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My lessons in mentorship

Jue, 06/22/2017 - 11:20

Chemical transformation of xenobiotics by the human gut microbiota

Jue, 06/22/2017 - 11:20

The human gut microbiota makes key contributions to the metabolism of ingested compounds (xenobiotics), transforming hundreds of dietary components, industrial chemicals, and pharmaceuticals into metabolites with altered activities, toxicities, and lifetimes within the body. The chemistry of gut microbial xenobiotic metabolism is often distinct from that of host enzymes. Despite their important consequences for human biology, the gut microbes, genes, and enzymes involved in xenobiotic metabolism are poorly understood. Linking these microbial transformations to enzymes and elucidating their biological effects is undoubtedly challenging. However, recent studies demonstrate that integrating traditional and emerging technologies can enable progress toward this goal. Ultimately, a molecular understanding of gut microbial xenobiotic metabolism will guide personalized medicine and nutrition, inform toxicology risk assessment, and improve drug discovery and development.

An environment-dependent transcriptional network specifies human microglia identity

Jue, 06/22/2017 - 11:20

Microglia play essential roles in central nervous system (CNS) homeostasis and influence diverse aspects of neuronal function. However, the transcriptional mechanisms that specify human microglia phenotypes are largely unknown. We examined the transcriptomes and epigenetic landscapes of human microglia isolated from surgically resected brain tissue ex vivo and after transition to an in vitro environment. Transfer to a tissue culture environment resulted in rapid and extensive down-regulation of microglia-specific genes that were induced in primitive mouse macrophages after migration into the fetal brain. Substantial subsets of these genes exhibited altered expression in neurodegenerative and behavioral diseases and were associated with noncoding risk variants. These findings reveal an environment-dependent transcriptional network specifying microglia-specific programs of gene expression and facilitate efforts to understand the roles of microglia in human brain diseases.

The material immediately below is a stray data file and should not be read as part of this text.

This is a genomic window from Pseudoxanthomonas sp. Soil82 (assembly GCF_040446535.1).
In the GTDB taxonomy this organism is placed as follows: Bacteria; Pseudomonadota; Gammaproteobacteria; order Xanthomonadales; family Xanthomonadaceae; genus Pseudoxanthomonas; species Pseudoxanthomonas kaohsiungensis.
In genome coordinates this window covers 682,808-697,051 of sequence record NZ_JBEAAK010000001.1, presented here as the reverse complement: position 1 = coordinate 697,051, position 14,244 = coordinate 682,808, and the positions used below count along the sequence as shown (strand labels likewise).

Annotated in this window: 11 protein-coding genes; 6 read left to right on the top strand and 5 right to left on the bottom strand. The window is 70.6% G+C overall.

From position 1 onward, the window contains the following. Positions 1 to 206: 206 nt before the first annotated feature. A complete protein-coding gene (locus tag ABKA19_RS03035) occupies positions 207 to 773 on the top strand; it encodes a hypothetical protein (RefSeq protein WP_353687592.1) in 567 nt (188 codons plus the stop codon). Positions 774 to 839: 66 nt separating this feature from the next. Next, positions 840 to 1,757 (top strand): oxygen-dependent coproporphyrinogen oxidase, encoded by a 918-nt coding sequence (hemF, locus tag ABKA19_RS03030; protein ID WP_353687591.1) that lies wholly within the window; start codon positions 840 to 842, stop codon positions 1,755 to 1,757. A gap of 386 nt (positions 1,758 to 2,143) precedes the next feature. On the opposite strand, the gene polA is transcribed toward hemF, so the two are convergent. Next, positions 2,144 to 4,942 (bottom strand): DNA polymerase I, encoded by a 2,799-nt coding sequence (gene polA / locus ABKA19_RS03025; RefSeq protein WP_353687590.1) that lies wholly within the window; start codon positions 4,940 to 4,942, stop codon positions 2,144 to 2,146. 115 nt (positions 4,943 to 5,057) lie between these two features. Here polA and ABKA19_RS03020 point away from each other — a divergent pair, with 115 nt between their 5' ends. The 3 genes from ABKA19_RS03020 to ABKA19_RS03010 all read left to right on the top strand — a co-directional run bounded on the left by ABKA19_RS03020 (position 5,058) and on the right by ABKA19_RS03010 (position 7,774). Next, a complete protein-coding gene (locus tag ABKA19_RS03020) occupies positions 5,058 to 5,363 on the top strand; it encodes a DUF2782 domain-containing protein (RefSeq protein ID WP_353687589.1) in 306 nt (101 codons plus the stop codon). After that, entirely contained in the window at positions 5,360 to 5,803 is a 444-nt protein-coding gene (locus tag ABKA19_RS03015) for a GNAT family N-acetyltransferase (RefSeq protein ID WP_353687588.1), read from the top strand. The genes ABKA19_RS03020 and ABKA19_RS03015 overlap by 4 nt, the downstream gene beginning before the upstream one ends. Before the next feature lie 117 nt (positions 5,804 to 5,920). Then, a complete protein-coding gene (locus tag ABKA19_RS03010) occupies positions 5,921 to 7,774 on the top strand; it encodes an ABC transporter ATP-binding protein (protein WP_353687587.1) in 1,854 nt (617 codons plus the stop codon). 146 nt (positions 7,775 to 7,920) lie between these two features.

A global brain state underlies C. elegans sleep behavior

Jue, 06/22/2017 - 11:20

How the brain effectively switches between and maintains global states, such as sleep and wakefulness, is not yet understood. We used brainwide functional imaging at single-cell resolution to show that during the developmental stage of lethargus, the Caenorhabditis elegans brain is predisposed to global quiescence, characterized by systemic down-regulation of neuronal activity. Only a few specific neurons are exempt from this effect. In the absence of external arousing cues, this quiescent brain state arises by the convergence of neuronal activities toward a fixed-point attractor embedded in an otherwise dynamic neural state space. We observed efficient spontaneous and sensory-evoked exits from quiescence. Our data support the hypothesis that during global states such as sleep, neuronal networks are drawn to a baseline mode and can be effectively reactivated by signaling from arousing circuits.